Frozen; Japan

I haven’t blogged in a while, and that’s because I have been distracted. One if my most active blogging times is at school when they inevitable give me too much free time between lessons. My schedule has been either very busy or wonderfully condensed. Anyways, on to the show:

530 wake up. I have set the heater to turn on at about 5 so it isn’t freezing cold when I get up. I mean freezing cold in a literal sense too. The kitchen is so cold that my olive oil looks like frozen orange juice. The shampoo in the shower has become this thick gel, and I have to soak my Dr. Bonners magic soap for a few minutes in hot water to be able to use it. The heat is only in the bed room, so once I open the door, I am hit with a frigid blast of cold air.

Once I arrive to school, the teachers room is cool, but they have large, very new a/c units that they are using. The students have just hauled out the kerosene heaters which are a little too powerful. Those rooms can be like sweat boxes at times, and the room is flooded with fumes. It gets so bad at times that the windows have to be opened so the students don’t become asphyxiated, and it gets cold rapidly… So they fire up the heater again…. That cycle all day.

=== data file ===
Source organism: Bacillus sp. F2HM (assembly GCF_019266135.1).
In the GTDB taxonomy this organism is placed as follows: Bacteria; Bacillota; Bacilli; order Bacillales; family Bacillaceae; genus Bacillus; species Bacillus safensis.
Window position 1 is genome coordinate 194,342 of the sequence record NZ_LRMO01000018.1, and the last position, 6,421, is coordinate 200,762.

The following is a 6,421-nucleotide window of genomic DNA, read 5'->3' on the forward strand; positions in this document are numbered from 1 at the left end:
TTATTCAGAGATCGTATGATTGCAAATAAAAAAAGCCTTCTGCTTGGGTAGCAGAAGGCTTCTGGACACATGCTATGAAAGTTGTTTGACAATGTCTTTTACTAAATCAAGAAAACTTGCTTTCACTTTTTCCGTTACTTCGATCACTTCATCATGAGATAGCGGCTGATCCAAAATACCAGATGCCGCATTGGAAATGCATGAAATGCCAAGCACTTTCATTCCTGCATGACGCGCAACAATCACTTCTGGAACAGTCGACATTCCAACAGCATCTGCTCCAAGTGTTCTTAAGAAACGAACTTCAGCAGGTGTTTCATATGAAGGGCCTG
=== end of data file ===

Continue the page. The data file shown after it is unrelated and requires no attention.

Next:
Going to the bathroom at school is a harrowing experience. First of all, the bathrooms here smell like outhouses and they open the windows to let all that out. So sitting on the toilet seat is really really cold. When you go to wash your hands, the water is freezing cold. The schools do not heat their water so it feels like your hands are being assaulted by a thousand needles.

Public areas in Japan don’t really understand comfortable temperatures. In the winter time the heaters are like blast furnaces. The train line has seat heaters which are turned up way too high (my ass starts sweating after about 5 minutes). I found that before I go out, I really have to plan on where I will be. If I am going inside for most of the day, I will wear something light and just endure the time I am outside. It’s not that the Japanese are thin skinned either… They blast cold air during the summer… I actually enjoy that though.

There are nice things about winter here though… The food is at it’s best and I really don’t need to use the fridge for anything…. Left the milk out? No problem.


This is my half frozen olive oil.. midday, so its a little thawed out…


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